While many recruiters say job-hopping doesn't hurt your chances for the next growth/leadership opportunity, firms still want people who show some stability, which means keeping a job for at least a year, if not three. A resume that is filled with job changes every eight months still puts you at a disadvantage.

Finally, your personal public relations program should include the ability to extend yourself even when there's no short-term benefit to your company or you. Members of the media have huge databases of company contacts but relatively short lists of people they regularly contact. Be on that short list.

If they contact you for information and assistance and it can benefit your firm/client, follow thru immediately. Obviously you need to be certain you have your facts straight before you speak to the press and that you've properly briefed other executives before they speak to the media.

If they contact you and it can't help your client, point them in the right direction or help them find the information.

Recently I was working with an industry technical analyst and a client providing product, technical data and background material for her project. She mentioned she still had some "holes" in related areas she had to fill. I sent e-mails to people I knew in other firms, some of them competitors, spelling out what the researcher needed and how they could possibly get favorable coverage in the final research report.

Everyone won all the way around. The client received the favorable coverage it wanted. The other firms knew we were on top of industry activities. The analyst views us as more than just PR "flacks."

Professional Involvement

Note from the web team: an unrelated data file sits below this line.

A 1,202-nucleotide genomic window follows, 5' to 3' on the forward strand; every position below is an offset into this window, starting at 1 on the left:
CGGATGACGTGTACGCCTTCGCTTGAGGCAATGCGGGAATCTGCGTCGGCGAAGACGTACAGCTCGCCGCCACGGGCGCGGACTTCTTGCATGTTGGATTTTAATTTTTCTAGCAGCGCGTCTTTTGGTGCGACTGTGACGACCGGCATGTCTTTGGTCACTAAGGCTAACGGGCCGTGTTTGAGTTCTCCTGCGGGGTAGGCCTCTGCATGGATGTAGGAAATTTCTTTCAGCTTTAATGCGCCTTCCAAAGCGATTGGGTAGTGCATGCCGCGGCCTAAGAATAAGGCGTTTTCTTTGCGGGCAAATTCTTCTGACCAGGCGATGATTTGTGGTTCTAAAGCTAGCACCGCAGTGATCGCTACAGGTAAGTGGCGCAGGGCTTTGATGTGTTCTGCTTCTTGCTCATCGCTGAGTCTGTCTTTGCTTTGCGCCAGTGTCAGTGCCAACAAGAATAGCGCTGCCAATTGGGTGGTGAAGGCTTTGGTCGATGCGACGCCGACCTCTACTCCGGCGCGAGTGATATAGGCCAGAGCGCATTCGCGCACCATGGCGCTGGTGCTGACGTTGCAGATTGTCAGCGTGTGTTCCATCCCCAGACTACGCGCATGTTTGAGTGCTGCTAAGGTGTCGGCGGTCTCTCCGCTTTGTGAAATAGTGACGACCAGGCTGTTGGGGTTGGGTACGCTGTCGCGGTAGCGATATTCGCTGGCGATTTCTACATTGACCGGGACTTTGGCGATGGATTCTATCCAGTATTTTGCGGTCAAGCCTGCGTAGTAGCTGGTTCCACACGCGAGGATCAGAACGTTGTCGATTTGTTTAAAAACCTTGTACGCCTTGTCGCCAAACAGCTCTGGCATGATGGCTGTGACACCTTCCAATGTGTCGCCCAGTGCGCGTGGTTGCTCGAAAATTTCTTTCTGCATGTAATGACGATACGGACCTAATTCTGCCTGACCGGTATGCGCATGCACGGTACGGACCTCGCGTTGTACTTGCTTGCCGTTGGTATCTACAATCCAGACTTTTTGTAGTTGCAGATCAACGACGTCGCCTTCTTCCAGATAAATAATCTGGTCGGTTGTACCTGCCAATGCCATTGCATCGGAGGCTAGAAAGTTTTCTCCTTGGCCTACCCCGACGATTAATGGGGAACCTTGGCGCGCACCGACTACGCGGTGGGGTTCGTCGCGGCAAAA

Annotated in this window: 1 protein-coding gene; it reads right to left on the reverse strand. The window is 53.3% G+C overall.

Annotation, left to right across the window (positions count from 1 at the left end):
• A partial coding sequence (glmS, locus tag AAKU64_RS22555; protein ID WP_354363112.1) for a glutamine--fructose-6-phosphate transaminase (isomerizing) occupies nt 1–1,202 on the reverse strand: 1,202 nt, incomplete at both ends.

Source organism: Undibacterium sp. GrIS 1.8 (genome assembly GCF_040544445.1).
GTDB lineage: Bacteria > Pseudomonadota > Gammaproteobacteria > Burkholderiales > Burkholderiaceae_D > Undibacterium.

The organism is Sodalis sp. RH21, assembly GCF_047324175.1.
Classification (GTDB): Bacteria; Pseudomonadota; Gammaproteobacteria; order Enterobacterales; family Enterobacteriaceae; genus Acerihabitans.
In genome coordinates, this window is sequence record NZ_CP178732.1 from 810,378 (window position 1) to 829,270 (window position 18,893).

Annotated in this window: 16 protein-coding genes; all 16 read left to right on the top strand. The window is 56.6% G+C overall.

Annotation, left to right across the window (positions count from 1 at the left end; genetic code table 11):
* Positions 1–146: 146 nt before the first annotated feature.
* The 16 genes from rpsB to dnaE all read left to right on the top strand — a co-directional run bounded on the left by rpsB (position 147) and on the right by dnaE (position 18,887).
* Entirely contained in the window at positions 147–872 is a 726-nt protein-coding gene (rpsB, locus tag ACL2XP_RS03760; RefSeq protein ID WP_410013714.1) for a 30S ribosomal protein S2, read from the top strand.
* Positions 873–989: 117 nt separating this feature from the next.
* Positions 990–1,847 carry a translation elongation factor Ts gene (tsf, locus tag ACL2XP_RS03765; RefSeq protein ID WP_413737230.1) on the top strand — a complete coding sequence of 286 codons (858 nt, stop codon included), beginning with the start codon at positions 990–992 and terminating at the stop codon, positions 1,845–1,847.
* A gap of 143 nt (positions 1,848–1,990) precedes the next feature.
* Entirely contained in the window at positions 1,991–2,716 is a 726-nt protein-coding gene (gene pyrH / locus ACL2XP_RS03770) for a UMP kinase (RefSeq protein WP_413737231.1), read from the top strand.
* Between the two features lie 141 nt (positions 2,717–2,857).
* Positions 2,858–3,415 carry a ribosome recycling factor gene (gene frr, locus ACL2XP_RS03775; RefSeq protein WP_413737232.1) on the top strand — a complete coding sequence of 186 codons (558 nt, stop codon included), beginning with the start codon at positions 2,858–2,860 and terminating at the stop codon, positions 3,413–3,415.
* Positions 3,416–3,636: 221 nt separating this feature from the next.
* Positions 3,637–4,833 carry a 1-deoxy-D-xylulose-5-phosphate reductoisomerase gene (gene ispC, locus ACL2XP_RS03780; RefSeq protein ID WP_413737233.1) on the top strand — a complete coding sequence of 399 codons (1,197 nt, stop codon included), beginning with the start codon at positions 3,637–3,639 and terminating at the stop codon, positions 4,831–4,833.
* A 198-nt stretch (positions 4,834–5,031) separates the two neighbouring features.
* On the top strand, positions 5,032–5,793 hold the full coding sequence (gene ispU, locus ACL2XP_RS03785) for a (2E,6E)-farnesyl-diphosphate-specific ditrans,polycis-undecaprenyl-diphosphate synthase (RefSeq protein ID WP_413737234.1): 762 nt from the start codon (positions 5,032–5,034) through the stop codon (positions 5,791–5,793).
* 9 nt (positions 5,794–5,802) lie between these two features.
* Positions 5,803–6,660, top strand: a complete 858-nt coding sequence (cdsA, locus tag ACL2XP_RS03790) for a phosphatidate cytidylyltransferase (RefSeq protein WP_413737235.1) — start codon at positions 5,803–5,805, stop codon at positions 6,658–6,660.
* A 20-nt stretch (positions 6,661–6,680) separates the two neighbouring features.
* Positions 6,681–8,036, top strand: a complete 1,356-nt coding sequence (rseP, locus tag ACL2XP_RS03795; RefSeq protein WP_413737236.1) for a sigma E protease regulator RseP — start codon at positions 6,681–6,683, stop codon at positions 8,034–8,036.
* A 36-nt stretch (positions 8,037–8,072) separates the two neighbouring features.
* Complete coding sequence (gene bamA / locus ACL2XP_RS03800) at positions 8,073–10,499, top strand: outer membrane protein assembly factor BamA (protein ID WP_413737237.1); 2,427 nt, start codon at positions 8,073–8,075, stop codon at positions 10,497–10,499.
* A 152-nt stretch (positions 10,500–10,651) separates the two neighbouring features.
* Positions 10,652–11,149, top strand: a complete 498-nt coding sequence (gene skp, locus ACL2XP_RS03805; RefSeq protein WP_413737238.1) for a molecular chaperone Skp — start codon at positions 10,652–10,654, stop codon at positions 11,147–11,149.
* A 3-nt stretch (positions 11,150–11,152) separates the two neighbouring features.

It also is important that you participate in professional and industry associations and societies. In addition, it is important to network in these organizations. Select your personal and professional activities carefully. Choose those that you're not only interested in but those that will benefit you in the long term.

Invest your time wisely to become a leader in the organization(s). Volunteer to be a guest speaker at meetings and conferences. Intelligently recommend members of your firm to speak on subjects and areas where they are experts. If you're not a good speaker, take a public speaking course to improve your performance. Whether it's you or a member of your company make certain the presentation is one that reflects a clear view and shows industry leadership.

As we move into the 21st century and video conferencing is becoming an increasingly common form of one-on-one and one-to-many meetings, the written word still is extremely powerful. Write great reports. Write great presentations. Write great e-mails. Constantly work to develop, refine and perfect all of your communications skills.


Now we come to the final, but equally as critical, area in developing and maintaining your image as a professional leader. Granted it should be enough that you are a visionary, have state-of-the-art/ state-of-the-industry expertise and keep your staff at peak performance and loyal and are sought out by and quoted in the press, but unless you're one of the very few, very rare true geniuses of the century, you also have to look the part. It is still true that we never get a second chance to make a good first impression. Like it or not, grooming and attire do quite a bit in shaping that first impression.

While almost every organization has relaxed or eliminated its dress code, and dressing down is commonly accepted, no one ever gets laughed at for dressing up. Fortunately (for men) starched white shirts, black pinstripe suits and rep ties have given way to a wider array of professional attire. Women also have greater dress freedom including slacks. It's okay to blend in with your staff, but casual doesn't mean sloppy. Being neat has never gone out of style.

Develop your leadership skill roadmap using these guidelines and you will earn the reputation you want and deserve as a true leader.

That's the person your boss wants on his team. It's the person your firm's competition wants on their team. It's the person the executive recruiter aggressively seeks and woos for the next big opportunity/challenge you're going to want to consider.